Boston’s season-opening rotation is going to look quite a bit different than we could have imagined just a few weeks ago. Gone is left-hander David Price, whom the Red Sox traded to the Dodgers less than a month ago. Fellow southpaw Chris Sale – the team’s No. 1 starter – is still in the fold, but he’ll open the campaign on the 15-day injured list as a result of a pneumonia that has slowed him this spring. Price’s departure and the temporary absence of Sale leaves the Red Sox with just three hurlers – Eduardo Rodriguez, Nathan Eovaldi and Martin Perez – who are shoo-ins to begin 2020 in their rotation. So, even if not for Sale’s illness, they’d still be looking for someone to claim a spot in their rotation in the coming weeks.
Boston’s led by chief baseball officer Chaim Bloom, who used to be an executive with a Tampa Bay team that spearheaded the opener strategy. Manager Ron Roenicke admitted last week the Red Sox could mimic the AL East rival Rays in that regard (via Chad Jennings of The Athletic; subscription link).
“We can do (an opener) with two spots in the rotation,” Roenicke said. “But we’ll see if someone emerges and covers one of those spots (as a traditional starter).”
If the Red Sox do want to find at least one more conventional starter before the season, and if they’re not going to venture outside the organization to get one (which is a possibility), whom could they turn to from within? Let’s take a look at some of their options…
- Ryan Weber, RHP: The 29-year-old Weber has pitched in the majors for the Braves, Mariners, Rays and Red Sox since 2015, but he hasn’t experienced much success in the bigs. Weber’s fastball averaged under 89 mph last year as a member of the Red Sox, with whom he struggled to a 5.09 ERA (with a much better 4.20 FIP) and 6.42 K/9, 1.77 BB/9 and a 48.6 percent groundball rate across a career-high 40 2/3 innings. While Weber worked mostly as a reliever in 2019, the Red Sox are optimistic about his chances of turning into a capable starter or at least a bulk pitcher, thanks to increased reliance on a cutter.
- Chris Mazza, RHP: Mazza debuted in MLB last season with the Mets at the age of 29, but he yielded 10 earned runs on 21 hits during that 16 1/3-inning span. To Mazza’s credit, he was far better last year in Triple-A, where he put up a 3.67 ERA/3.85 FIP with 7.34 K/9, 2.13 BB/9 and a lofty 58 percent groundball rate across 76 frames.The Mets cut Mazza loose after the season, and he ended up with the Red Sox via waivers.
- Mike Shawaryn, RHP: Shawaryn, 25, was a fifth-rounder of the Red Sox in 2016 who climbed to the majors for the first time last season. It didn’t go well; even though Shawaryn racked up 29 strikeouts in 20 1/3 innings, he surrendered 22 earned runs on 26 hits and issued 13 walks. And he wasn’t great with Triple-A Pawtucket, either, evidenced by a 4.52 ERA/5.65 FIP with 7.63 K/9 and 4.92 BB/9 in 89 2/3 frames.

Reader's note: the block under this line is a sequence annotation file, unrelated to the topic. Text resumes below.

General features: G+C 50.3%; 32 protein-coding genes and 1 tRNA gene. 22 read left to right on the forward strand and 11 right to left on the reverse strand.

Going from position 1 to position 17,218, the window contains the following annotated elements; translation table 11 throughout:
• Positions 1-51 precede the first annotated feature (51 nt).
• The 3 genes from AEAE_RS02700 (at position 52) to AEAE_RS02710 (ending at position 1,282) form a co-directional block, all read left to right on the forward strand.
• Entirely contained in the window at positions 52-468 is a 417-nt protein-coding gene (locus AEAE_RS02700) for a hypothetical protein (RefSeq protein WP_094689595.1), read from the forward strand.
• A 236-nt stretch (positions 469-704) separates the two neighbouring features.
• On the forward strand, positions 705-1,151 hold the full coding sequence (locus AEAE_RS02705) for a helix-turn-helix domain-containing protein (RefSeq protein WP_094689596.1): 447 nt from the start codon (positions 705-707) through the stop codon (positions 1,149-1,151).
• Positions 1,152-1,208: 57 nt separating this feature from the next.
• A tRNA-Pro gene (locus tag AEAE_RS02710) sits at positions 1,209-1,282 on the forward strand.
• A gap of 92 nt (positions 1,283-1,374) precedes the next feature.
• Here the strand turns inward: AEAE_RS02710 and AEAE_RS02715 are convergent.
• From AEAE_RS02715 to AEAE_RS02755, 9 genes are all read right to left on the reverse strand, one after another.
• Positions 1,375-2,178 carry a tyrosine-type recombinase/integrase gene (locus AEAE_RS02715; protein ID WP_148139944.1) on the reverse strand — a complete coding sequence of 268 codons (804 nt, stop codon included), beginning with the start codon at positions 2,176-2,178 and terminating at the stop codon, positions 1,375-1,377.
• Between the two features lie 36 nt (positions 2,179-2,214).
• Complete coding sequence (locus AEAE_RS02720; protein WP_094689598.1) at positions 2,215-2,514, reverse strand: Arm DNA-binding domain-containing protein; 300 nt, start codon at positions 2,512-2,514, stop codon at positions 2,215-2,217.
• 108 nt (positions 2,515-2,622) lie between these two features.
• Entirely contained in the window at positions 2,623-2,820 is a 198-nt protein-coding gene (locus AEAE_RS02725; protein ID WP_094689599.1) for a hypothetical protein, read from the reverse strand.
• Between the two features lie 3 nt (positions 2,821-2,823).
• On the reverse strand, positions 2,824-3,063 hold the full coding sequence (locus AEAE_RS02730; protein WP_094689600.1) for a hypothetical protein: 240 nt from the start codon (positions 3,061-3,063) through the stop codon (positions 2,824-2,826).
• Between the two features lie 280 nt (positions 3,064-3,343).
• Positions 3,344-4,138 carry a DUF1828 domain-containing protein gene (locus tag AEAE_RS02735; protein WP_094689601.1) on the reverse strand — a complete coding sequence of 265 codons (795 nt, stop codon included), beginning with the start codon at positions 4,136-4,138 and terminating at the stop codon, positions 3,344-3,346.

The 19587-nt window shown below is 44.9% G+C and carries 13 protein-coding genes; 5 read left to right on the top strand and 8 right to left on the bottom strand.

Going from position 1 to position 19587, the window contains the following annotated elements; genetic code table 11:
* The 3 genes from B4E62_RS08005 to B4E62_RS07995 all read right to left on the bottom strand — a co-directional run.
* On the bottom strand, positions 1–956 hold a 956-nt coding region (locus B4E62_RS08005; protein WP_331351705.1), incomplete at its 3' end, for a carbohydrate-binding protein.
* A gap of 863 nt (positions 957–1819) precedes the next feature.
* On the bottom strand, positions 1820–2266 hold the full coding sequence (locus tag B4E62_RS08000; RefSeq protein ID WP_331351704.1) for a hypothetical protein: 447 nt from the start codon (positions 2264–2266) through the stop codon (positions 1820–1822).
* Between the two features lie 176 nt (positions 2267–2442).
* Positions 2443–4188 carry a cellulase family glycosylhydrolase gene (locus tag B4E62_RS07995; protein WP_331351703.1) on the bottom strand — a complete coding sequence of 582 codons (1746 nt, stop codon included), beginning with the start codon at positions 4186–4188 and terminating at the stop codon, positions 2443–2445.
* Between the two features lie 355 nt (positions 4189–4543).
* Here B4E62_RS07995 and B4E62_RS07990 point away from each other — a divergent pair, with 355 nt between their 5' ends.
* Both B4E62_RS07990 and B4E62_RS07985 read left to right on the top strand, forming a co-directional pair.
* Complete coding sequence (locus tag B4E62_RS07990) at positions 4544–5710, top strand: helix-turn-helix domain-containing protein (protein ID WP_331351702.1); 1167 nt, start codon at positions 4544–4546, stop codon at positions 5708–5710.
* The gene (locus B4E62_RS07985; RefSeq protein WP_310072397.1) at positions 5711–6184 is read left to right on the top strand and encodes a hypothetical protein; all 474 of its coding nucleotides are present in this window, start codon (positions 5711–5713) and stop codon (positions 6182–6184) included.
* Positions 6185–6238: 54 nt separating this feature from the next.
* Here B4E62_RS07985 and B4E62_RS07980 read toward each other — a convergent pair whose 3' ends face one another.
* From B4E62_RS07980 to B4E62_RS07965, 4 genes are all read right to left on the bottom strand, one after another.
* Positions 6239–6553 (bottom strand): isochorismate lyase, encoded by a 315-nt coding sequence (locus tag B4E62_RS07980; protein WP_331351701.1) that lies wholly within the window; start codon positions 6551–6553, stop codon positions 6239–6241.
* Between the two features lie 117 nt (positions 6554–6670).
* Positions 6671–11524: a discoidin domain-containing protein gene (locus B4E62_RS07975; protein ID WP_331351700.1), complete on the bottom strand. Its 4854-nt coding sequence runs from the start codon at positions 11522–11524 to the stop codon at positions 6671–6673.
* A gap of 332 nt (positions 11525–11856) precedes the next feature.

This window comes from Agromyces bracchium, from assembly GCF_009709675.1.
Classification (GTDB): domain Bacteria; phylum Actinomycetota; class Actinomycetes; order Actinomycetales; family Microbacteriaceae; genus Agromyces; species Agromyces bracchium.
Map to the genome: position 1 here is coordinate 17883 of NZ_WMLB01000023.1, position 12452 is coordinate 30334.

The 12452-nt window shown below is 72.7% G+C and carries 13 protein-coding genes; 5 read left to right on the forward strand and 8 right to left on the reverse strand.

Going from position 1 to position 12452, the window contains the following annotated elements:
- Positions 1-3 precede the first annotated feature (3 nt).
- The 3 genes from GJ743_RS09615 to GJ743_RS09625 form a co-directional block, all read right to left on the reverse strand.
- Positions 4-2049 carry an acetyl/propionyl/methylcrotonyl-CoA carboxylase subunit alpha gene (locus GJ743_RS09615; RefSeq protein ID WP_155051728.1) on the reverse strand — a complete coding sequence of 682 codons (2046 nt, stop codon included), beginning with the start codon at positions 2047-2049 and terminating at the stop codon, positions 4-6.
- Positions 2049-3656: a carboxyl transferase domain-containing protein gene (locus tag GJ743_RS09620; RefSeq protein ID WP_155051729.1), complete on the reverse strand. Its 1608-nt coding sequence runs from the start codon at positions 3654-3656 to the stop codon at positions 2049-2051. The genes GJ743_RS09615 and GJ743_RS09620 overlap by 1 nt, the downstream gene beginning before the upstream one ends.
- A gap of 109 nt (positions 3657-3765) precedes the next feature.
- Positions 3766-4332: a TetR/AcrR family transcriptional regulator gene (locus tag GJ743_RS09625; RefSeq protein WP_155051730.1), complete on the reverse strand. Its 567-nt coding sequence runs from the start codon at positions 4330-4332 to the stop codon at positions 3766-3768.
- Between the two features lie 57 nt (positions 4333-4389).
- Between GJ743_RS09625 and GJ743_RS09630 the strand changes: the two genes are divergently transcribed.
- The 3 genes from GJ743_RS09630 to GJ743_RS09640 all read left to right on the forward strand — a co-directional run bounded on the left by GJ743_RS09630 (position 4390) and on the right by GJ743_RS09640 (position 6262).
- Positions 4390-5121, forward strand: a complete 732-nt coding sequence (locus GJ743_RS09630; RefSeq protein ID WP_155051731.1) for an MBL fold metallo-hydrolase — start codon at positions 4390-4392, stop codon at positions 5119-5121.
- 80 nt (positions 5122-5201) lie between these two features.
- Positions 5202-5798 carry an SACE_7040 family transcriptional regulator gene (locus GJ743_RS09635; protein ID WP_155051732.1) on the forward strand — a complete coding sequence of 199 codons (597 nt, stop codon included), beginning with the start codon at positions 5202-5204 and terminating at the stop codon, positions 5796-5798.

- Kyle Hart, LHP: A 19th-round pick of the Red Sox in 2016, Hart has consistently prevented runs at a solid clip in the minors, where he has never posted an ERA above the threes at any level. The 27-year-old made his Triple-A debut in 2019 and logged a 3.86 ERA/4.32 FIP with 7.18 K/9 and 3.23 BB/9 over 100 1/3 innings.
- Hector Velazquez, RHP: The 31-year-old threw upward of 100 effective innings for the Red Sox from 2017-18, but things went downhill last season. Owing in part to a career-worst 4.47 BB/9 and a personal-low 38.6 percent groundball rate, Velazquez ended up with a 5.43 ERA/4.74 FIP in 56 1/3 innings.
- Matt Hall, LHP: Hall, 26, joined the Red Sox in a minor trade with the Tigers in January. The spin rate darling has enjoyed some success in the minors, shown in part by a 4.25 ERA with 10.3 K/9 and 3.2 BB/9 in 144 Triple-A innings, but has allowed almost 10 runs per nine with 5.17 BB/9 in a smaller sample of major league frames (31 1/3).
- Phillips Valdez, RHP: Valdez was a waiver pickup from the Mariners just last week. He got his first taste of MLB action with the Rangers a season ago, and while he pitched to a 3.94 ERA, averaged better than 10 strikeouts per nine and induced grounders at a 53.3 percent clip, he walked more than five per nine at the same time. And Valdez wasn’t as good at Triple-A, where he recorded a 4.92 ERA/5.59 FIP with 7.44 K/9 and 4.12 BB/9 in 78 2/3 innings of work.
- Brian Johnson, LHP: Unlike the names listed above, Johnson’s not on Boston’s 40-man roster, meaning he’s facing an especially steep climb to begin the season in the majors. Now 29, Johnson turned in passable numbers as a member of the Red Sox in 2017-18, but health problems helped hold the soft-tossing southpaw to a 6.02 ERA/5.32 FIP in 40 1/3 innings last year, when he walked over five hitters per nine.
If you don’t find Boston’s back-end rotation choices enthralling, it’s hard to blame you. For all we know, though, Bloom will end up going outside for help – something he seems open to doing – whether via free agency, the trade market, waivers or some combination.